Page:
Saturday, March 29, 2008

Squat Thrusts

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Again from high in the Austrian Alps, daughter Jennifer demonstrates the exercise of the month, Squat Thrusts.

Squat Thrusts are a total body exercise that can really get your heart pounding and lungs gasping. Sound like torture? Nah, just a heck of a good workout. Still, if you're unfamiliar with this one, enter with some measure of caution. Senior beginners should wait until they've built a reasonable fitness base. Or do just a few reps to see what they're like. For more advanced trainees -- accept the challenge!

First, Jennifer shows a few plain vanilla Squat Thrusts (tough enough!). Then she demonstrates a few that include a push-up. Enjoy!

Wednesday, March 26, 2008

Hiking: An Ounce of Prevention, Part 2.

In part 1 of this post, I wrote about the young woman who was assaulted and then killed while hiking on a mountain trail in Georgia. I gave my thoughts about hiking alone and mentioned having personal knowledge of tragedies that occurred to people simply on a hike or walk.

I will briefly mention three.

1. My great aunt, a widow in her mid-eighties, was out for walk near her apartment in a nice area of San Francisco. It was mid-day when three young men attacked her for her purse. They knocked her down, kicked her repeatedly, and broke her hip. She lived for few months afterward and then died as result of her injuries.

2. A serial killer known as the Trailside Killer stalked hikers in the Bay Area’s Mt. Tamalpais State Park and at the Pt. Reyes National Seashore. He would hide near popular hiking trails and attack unwary hikers. He killed one of my daughter’s high school classmates.

3. A young reporter for a newspaper I published went out for walk with her husband. A van stopped on a busy San Francisco street and at gunpoint men forced them into the vehicle. With a machete, they hacked to death Quita Hague and thought they had killed her husband. They dumped both bodies in a remote part of the city. Her murder and others they committed was the subject of the book, Zebra: The true account of the 179 days of terror in San Francisco.

Were these victims careless? Could they have fought off their attackers and survived? In the case of my great aunt, of course that is highly unlikely. With the others there is no way of knowing. It is possible to do all the right things and still lose your life. According to police authorities in Georgia, the young woman hiker nearly succeeded in fighting off her attacker.

A life lived in fear certainly is not the answer. But common sense approaches to walking, hiking, or running alone certainly make people less of a target. Being aware should be rule one. Walking down a street listening to an iPod, for example, diminishes your awareness — and it makes you look like prey. Not hiking alone in wilderness or countryside or remote parts of cities should be rule two.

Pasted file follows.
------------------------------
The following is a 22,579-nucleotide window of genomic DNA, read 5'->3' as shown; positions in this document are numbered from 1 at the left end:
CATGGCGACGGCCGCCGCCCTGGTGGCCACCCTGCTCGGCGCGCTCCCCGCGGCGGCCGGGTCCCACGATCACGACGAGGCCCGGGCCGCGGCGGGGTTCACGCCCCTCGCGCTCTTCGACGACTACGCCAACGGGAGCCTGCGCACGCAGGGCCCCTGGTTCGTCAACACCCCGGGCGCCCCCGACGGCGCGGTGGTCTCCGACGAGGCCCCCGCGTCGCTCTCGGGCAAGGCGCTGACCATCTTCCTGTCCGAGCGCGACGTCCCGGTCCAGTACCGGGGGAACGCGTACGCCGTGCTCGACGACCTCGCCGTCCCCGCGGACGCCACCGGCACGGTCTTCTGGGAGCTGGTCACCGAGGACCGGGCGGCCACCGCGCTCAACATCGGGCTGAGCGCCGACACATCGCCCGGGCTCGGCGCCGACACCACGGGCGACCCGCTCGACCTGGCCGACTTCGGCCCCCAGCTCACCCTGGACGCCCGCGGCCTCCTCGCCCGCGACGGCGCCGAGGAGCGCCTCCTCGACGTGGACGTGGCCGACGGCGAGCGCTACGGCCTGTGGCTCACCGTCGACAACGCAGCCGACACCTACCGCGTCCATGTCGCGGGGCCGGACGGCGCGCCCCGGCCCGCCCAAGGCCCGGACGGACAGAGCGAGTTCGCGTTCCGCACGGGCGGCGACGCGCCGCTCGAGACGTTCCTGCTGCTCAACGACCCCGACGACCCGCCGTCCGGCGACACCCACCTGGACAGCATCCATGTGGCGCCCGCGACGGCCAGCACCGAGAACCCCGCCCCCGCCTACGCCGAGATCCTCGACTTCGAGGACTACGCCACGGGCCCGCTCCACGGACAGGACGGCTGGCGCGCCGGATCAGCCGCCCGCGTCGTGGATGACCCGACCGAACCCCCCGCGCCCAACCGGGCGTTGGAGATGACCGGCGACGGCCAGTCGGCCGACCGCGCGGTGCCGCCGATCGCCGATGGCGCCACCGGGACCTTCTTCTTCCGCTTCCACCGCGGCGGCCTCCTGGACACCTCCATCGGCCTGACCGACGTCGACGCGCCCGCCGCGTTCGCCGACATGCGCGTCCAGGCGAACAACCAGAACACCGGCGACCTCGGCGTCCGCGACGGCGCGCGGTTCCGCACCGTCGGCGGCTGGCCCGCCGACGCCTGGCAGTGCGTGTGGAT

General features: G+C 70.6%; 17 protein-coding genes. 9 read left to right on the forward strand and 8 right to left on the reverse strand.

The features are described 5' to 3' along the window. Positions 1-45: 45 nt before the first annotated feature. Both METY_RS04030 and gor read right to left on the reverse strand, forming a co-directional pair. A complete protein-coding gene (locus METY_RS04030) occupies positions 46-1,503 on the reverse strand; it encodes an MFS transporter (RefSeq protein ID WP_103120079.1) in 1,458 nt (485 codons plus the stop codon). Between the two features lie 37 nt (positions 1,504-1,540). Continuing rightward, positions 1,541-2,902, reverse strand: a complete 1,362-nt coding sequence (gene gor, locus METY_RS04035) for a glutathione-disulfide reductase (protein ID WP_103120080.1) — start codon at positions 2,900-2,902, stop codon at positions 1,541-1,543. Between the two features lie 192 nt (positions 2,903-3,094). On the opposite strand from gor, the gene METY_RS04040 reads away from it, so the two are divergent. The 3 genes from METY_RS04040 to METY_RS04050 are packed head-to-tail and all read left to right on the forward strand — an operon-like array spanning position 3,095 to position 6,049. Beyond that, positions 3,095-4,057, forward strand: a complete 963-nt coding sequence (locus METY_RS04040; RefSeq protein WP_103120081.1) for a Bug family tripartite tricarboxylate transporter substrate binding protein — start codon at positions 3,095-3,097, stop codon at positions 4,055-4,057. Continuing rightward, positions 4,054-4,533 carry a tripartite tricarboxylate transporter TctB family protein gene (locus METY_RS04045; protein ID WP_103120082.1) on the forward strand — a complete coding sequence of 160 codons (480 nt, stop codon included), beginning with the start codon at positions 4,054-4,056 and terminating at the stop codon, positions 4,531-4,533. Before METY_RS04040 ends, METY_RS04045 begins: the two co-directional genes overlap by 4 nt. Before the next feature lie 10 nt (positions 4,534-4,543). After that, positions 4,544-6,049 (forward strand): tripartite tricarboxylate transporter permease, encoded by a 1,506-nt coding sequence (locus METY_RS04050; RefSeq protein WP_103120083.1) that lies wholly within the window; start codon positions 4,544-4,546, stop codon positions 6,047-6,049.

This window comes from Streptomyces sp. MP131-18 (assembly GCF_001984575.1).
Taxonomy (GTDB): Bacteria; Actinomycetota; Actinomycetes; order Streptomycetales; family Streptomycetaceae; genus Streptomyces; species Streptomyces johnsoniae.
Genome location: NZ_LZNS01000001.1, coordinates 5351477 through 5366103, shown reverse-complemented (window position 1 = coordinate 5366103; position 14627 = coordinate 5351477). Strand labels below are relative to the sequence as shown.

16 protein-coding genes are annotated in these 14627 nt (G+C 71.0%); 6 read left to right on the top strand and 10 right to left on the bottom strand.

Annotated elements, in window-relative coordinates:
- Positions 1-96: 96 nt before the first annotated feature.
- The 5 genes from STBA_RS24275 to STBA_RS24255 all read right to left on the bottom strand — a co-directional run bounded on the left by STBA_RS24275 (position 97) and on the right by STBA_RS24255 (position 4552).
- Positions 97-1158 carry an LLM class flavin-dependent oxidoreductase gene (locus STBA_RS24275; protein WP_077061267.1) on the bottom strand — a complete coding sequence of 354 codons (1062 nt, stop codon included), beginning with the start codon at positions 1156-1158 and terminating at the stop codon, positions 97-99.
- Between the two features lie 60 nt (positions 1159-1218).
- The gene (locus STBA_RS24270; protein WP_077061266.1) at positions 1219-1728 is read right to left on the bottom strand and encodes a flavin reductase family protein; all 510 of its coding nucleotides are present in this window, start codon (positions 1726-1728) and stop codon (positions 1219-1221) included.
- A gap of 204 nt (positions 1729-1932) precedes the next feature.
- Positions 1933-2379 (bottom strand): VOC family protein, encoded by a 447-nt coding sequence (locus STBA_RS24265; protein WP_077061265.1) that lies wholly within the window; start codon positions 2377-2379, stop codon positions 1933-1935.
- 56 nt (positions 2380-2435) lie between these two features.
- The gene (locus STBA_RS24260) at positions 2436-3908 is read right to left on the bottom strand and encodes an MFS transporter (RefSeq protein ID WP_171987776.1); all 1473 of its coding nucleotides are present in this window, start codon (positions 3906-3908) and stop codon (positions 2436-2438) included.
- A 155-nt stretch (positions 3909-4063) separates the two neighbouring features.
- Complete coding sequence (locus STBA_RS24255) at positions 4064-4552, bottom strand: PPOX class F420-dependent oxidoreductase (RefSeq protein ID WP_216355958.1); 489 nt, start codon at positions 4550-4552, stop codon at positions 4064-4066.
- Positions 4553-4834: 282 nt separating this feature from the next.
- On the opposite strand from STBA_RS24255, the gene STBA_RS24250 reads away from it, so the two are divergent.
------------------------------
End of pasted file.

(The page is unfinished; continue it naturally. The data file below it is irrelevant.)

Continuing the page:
Training in a practical form of self-defense always helps. That along with a strong will to prevail in an assault can put the odds of survival in your favor. A final thought: when an attacker wants to take his victim from the crime scene to somewhere else, it usually means he intends to kill the victim. Same if someone wants to tie you up. Fight like a wild animal on the spot. Those are your best odds.

Monday, March 24, 2008

Hiking: An Ounce of Prevention

A terrible headline in the paper caught my eye: “Killer Tells How Victim Fought Him.” The victim, a young woman out hiking, used her wits and martial arts training when she was attacked in the Georgia mountains. “She did everything she could to stay alive,” according to the Director of the Georgia Bureau of Investigation. But eventually her attacker killed and decapitated her.

What does this have to do with fitness? Walking and hiking are the most common kinds of exercise that people do, and for good reason. They require little preparation and can be done almost anywhere. And yes, they are relatively safe activities; but to assume there are no dangers at all can get people in trouble, especially women.

Years ago, I wrote a travel newsletter called Creative Drifting News. I often wrote about personal wilderness hiking experiences. I did quite a bit of it and it always surprised me to see a woman hiking or backpacking alone in the Sierra high country. This occurred more often than you might think. In my newsletter, I always advised against it. Not everyone agreed with me. And I know that some people reading this now will say the chances of being attacked are so small that we shouldn’t be concerned.